- What is happening when my sweet little babies are taken over by beings from other dimensions?
That's what it feels like.
It feels like something came through a portal and took over my child.
- Well, nothing took over your child, even though it seems like that.
- It feels like it.
(upbeat music) Nico, he's got a few triggers, few triggers.
- That set off the tantrums?
- Oh, yes.
Let's see, Lulu taking one of his favorite toys.
Being tired, being not tired.
Us putting on his black and red sneakers, instead of his teal sneakers.
- Total injustice, I guess.
Serving the wrong snack.
Like, he's hungry, has a meltdown.
I give him food, but it's not the correct food.
The pretzel's upside down.
That does not satisfy hunger.
And so he has to throw himself on the floor to let me know.
- So all of these sound like tragedies for a 3 year old.
- It's the end of the world, apparently.
(dramatic music) - They fit into these broad categories of a blocked goal.
Like a child wants something, or they wanna see something happen.
They have a desire and it's blocked.
And they aren't able to kind of regulate that response.
And also children just kinda wanna be on their own.
And they wanna have autonomy.
And if that gets taken from them, as well, they can have these outbursts.
Which is why, oftentimes, no, is a trigger for a tantrum.
Also, let's be real, being hungry or tired can set your kid off, too.
(upbeat music) I think about, like, a train running into a tunnel, right?
And as the train is approaching the tunnel, you're like, oh my gosh, a tantrum is gonna happen.
We have to prevent it, avoid it, do something, because by the time the train gets into the tunnel, it's meltdown time.
- You just gotta wait for it to come out - You just gotta wait.
- the other side.
- All right, Bethany, I can talk about the amygdala and the hypothalamus, and their conspiracy theory to go and start tantrums, but what do you do?
What do you do to handle them?
- It depends on when we jump into the tantrum situation, you know?
Like if he's full-blown anger, we've learned to just let it ride.
Let the anger ride out, and then, there's a sadness stage.
And so when he's in the sadness stage, it seems like, when we give him a little snuggle and let the sadness wear away and he comes back to, like, regular Nico, we're able to talk about it then.
Like, you seemed really upset.
What was going on?
Lots of times we've learned to know what the triggers are.
So we don't avoid them necessarily, but we plan for them.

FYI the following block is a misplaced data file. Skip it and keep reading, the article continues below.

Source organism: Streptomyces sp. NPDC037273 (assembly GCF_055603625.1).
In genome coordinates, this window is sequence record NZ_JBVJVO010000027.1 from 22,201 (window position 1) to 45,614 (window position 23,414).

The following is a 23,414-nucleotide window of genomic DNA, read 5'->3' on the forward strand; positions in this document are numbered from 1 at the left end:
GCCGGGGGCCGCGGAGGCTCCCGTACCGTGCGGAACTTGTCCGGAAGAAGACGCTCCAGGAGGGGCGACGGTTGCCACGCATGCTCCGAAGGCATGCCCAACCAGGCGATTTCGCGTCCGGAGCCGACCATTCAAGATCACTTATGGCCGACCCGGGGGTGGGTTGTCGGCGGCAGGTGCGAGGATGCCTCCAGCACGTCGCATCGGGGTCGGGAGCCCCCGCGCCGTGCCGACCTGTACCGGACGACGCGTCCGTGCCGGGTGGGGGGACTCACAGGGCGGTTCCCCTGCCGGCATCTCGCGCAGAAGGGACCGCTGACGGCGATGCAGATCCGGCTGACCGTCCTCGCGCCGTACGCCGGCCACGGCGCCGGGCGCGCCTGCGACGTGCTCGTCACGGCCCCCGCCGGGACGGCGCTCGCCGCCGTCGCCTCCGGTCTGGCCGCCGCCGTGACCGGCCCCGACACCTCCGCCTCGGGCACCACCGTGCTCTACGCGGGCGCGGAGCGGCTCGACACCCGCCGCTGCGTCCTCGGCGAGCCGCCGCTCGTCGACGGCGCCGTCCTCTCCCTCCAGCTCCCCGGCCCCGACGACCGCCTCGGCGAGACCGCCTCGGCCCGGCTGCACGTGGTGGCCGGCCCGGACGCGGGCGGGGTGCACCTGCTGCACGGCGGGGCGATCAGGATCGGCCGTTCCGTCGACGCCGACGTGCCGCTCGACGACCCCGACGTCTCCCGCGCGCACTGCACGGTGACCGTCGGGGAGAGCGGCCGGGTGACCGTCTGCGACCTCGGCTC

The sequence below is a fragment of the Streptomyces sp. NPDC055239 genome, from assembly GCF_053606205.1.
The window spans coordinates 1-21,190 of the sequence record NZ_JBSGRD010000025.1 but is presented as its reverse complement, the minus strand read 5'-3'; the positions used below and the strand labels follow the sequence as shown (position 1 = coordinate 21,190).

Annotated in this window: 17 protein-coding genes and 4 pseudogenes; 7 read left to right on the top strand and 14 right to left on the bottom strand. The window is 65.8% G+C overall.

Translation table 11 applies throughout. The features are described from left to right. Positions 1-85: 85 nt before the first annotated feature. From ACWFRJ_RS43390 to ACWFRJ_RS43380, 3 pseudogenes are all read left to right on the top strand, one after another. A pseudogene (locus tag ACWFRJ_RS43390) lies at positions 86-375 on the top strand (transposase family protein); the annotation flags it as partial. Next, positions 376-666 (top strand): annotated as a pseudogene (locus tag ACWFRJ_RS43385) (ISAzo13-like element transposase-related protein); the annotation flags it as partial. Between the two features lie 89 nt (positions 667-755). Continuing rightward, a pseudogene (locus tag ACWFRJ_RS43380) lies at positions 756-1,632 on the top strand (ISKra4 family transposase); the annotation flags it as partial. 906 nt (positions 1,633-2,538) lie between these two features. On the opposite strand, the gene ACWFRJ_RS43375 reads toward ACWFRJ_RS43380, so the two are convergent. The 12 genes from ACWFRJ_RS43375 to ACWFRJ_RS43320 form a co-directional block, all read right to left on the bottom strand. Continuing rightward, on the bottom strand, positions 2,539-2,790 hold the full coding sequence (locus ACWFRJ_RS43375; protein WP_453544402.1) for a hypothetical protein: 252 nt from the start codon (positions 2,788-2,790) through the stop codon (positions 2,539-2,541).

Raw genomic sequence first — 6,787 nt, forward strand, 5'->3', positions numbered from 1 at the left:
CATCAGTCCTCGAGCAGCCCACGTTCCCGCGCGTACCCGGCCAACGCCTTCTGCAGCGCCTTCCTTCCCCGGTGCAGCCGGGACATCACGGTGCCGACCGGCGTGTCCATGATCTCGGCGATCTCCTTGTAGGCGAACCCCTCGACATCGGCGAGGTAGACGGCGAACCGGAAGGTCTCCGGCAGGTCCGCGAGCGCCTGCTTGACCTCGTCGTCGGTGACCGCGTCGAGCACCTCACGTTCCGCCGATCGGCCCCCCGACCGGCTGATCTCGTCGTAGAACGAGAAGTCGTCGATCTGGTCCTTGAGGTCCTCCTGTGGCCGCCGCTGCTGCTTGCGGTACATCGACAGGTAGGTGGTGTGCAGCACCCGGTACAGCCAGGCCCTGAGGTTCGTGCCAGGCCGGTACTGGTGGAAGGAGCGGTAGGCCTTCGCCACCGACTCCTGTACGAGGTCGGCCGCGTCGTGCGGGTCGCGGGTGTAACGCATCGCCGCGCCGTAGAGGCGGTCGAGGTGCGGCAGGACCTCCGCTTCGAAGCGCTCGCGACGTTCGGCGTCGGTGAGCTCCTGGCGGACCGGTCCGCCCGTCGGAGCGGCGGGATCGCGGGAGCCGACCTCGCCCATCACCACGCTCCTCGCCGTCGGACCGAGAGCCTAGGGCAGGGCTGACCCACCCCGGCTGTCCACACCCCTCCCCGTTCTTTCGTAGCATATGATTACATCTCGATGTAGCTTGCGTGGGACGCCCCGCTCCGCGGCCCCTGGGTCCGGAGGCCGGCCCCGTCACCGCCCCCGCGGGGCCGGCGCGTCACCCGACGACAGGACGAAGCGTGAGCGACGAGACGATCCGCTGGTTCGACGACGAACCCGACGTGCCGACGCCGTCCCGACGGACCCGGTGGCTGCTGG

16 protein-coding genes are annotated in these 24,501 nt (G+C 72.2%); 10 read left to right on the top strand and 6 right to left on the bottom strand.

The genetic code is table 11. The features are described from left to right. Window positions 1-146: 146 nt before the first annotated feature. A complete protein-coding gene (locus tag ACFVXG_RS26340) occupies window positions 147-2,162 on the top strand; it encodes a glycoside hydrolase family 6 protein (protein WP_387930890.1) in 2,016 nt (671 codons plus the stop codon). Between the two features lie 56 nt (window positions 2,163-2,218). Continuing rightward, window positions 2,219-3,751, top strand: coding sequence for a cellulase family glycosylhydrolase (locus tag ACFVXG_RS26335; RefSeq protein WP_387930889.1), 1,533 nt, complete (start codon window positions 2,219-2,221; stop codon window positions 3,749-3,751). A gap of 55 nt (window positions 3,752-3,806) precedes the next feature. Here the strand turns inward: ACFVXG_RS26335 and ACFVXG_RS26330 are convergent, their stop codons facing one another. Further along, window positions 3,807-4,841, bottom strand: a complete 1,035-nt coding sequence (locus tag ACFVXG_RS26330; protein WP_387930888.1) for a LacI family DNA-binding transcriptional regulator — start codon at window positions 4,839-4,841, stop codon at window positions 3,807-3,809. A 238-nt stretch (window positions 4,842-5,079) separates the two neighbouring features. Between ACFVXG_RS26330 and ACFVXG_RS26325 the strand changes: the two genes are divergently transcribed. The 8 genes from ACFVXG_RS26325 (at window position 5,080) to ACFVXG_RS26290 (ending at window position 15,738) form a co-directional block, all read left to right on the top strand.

- You plan for them.
I mean, this is awesome.
You sound like there's no blaming happening, so Nico - Oh, no, no - doesn't feel bad for this.
- there's blaming sometimes, sometimes.
There's times when we're just at our wit's end.
As we learned, that doesn't work.
- Tantrums are a normal part of childhood, lotta kids have them, some kids don't.
- Lulu didn't, not really.
Like, Lulu has more like challenging behavior, not full-blown earth shattering, throwing herself on the floor garbage like Nico.
- She's like a little gust of wind.
- Yes, she's like little siroccos.
She's like (imitates gentle wind).
And Nico's like, gah!
- And in between the gahs, behaviors should always reset back to baseline in between the tantrums.
Now, by the time kids are, like, five or six, it's not that their prefrontal cortex, the part of the brain that controls self-regulation, is completely developed and up and running.
But it's definitely on its way.
The PFC doesn't fully develop until way later.
But at this time period, at least kids should start having less tantrums.
Or they should just be dissipating, you should be able to talk them through these emotional outbursts.
Now, in this age group, if kids are still throwing tantrums, or having large emotional outbursts, or they seem disinterested in typical kid activities, or their behavior is off, you should get these evaluated, 'cause it could be signs of another medical condition or something else that should be looked at.
I'm not even saying it's gonna completely go away, when kids are in kindergarten.
We're just saying that's around the time when those PFCs can help them really understand what's happening and learn how to self-soothe.
And, you know, oftentimes, kids get over it, 'cause they're resilient, phenomenal creatures.
Being a toddler's hard.
Empathize with them.
- Empathize for sure, yes.
The struggle is real, to them.
Do you think it would help if I said to him, use your prefrontal cortex, Nico.
No, probably not.
- And I'm not even saying that it's gonna completely go away when kindersgarten, kindergarten, when kindergarten, kindergarten, kindergarder.
I'm not even saying it's gonna completely go away when kids are in kindergarten.
Why can't I say that?